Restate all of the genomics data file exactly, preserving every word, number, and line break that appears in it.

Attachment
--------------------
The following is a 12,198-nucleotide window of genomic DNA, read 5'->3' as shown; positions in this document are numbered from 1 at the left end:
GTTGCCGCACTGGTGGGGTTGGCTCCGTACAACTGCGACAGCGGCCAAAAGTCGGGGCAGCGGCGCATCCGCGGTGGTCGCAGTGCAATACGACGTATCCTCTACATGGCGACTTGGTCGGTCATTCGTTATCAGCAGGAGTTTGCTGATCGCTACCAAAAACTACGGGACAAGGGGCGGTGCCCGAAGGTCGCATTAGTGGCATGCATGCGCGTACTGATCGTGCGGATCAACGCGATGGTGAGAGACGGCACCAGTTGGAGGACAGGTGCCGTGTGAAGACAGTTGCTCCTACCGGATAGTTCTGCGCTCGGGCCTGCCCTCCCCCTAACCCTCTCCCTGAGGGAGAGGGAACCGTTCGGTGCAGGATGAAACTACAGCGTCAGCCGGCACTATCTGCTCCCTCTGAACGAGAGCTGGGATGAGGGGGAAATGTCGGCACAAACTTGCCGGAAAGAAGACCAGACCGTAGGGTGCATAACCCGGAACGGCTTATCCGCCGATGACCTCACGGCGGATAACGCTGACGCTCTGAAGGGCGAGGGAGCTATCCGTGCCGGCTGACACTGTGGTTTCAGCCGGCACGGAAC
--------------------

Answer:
The following is a 12,198-nucleotide window of genomic DNA, read 5'->3' as shown; positions in this document are numbered from 1 at the left end:
GTTGCCGCACTGGTGGGGTTGGCTCCGTACAACTGCGACAGCGGCCAAAAGTCGGGGCAGCGGCGCATCCGCGGTGGTCGCAGTGCAATACGACGTATCCTCTACATGGCGACTTGGTCGGTCATTCGTTATCAGCAGGAGTTTGCTGATCGCTACCAAAAACTACGGGACAAGGGGCGGTGCCCGAAGGTCGCATTAGTGGCATGCATGCGCGTACTGATCGTGCGGATCAACGCGATGGTGAGAGACGGCACCAGTTGGAGGACAGGTGCCGTGTGAAGACAGTTGCTCCTACCGGATAGTTCTGCGCTCGGGCCTGCCCTCCCCCTAACCCTCTCCCTGAGGGAGAGGGAACCGTTCGGTGCAGGATGAAACTACAGCGTCAGCCGGCACTATCTGCTCCCTCTGAACGAGAGCTGGGATGAGGGGGAAATGTCGGCACAAACTTGCCGGAAAGAAGACCAGACCGTAGGGTGCATAACCCGGAACGGCTTATCCGCCGATGACCTCACGGCGGATAACGCTGACGCTCTGAAGGGCGAGGGAGCTATCCGTGCCGGCTGACACTGTGGTTTCAGCCGGCACGGAAC